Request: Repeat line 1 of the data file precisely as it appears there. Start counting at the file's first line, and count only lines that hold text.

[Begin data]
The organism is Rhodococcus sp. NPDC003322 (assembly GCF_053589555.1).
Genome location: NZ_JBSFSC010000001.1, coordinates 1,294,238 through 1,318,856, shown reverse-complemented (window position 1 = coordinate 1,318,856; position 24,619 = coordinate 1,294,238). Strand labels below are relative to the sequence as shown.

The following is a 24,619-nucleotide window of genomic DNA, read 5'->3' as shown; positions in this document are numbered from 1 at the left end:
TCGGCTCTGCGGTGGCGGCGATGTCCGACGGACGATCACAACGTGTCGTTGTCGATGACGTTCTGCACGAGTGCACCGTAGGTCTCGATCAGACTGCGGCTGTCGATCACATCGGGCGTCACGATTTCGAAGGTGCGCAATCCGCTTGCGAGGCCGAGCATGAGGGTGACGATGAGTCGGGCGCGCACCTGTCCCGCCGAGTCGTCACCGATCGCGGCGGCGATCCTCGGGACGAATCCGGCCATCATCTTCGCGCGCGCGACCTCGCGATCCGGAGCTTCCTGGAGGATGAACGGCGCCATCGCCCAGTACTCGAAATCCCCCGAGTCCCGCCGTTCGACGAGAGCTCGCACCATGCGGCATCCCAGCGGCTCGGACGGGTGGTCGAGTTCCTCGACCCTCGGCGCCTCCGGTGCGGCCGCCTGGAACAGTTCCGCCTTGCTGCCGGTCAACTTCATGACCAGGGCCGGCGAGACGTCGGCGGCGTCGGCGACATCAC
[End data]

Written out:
The organism is Rhodococcus sp. NPDC003322 (assembly GCF_053589555.1).